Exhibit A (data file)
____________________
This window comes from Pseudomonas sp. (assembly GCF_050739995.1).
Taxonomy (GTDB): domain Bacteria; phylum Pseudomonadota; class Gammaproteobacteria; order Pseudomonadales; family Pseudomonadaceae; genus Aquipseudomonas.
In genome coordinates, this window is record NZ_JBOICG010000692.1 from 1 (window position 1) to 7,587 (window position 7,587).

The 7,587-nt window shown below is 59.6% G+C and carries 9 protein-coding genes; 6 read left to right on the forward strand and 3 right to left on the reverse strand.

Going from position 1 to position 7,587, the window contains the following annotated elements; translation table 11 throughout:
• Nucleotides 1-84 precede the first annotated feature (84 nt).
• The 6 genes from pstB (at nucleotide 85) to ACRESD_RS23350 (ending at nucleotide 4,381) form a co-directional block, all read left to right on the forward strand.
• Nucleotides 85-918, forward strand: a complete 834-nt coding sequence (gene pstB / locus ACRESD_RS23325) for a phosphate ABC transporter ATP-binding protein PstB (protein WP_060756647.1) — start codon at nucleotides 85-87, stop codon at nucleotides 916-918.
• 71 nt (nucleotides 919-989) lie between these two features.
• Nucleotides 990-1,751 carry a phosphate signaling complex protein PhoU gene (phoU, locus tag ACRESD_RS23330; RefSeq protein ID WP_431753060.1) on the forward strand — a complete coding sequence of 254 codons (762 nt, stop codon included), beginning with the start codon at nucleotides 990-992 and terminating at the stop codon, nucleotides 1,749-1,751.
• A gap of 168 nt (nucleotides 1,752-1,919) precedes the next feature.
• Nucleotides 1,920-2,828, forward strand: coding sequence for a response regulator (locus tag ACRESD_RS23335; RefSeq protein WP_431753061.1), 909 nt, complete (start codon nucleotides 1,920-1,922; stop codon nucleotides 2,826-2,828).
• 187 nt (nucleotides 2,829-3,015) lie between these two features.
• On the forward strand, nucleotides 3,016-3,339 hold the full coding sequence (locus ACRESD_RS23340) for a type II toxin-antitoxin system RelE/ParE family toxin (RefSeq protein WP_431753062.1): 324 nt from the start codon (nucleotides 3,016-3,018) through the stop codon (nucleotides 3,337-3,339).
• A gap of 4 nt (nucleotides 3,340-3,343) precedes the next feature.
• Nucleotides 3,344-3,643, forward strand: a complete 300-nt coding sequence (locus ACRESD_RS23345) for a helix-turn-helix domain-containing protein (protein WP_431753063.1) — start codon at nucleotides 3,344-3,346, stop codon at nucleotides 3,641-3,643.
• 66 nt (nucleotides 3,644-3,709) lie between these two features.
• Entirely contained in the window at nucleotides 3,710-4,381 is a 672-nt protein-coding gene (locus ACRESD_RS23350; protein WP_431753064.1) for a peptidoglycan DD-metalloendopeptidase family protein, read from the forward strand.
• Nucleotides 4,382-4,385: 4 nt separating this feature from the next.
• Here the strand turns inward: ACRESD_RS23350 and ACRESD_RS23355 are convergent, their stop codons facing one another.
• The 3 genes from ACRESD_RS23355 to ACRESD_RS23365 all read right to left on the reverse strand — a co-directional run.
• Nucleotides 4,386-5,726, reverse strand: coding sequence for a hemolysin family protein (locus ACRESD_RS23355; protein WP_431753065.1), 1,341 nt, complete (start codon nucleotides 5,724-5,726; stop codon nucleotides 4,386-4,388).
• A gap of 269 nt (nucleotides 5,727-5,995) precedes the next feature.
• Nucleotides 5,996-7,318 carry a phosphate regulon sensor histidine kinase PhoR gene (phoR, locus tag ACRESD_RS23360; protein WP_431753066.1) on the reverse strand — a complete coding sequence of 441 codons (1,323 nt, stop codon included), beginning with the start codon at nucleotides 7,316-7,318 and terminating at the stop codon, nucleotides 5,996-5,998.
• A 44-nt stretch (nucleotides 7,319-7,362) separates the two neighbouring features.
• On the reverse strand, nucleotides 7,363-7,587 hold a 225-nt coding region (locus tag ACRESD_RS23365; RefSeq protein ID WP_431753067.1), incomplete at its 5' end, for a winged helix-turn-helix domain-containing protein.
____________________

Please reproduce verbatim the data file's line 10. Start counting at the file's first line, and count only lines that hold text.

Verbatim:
• Nucleotides 990-1,751 carry a phosphate signaling complex protein PhoU gene (phoU, locus tag ACRESD_RS23330; RefSeq protein ID WP_431753060.1) on the forward strand — a complete coding sequence of 254 codons (762 nt, stop codon included), beginning with the start codon at nucleotides 990-992 and terminating at the stop codon, nucleotides 1,749-1,751.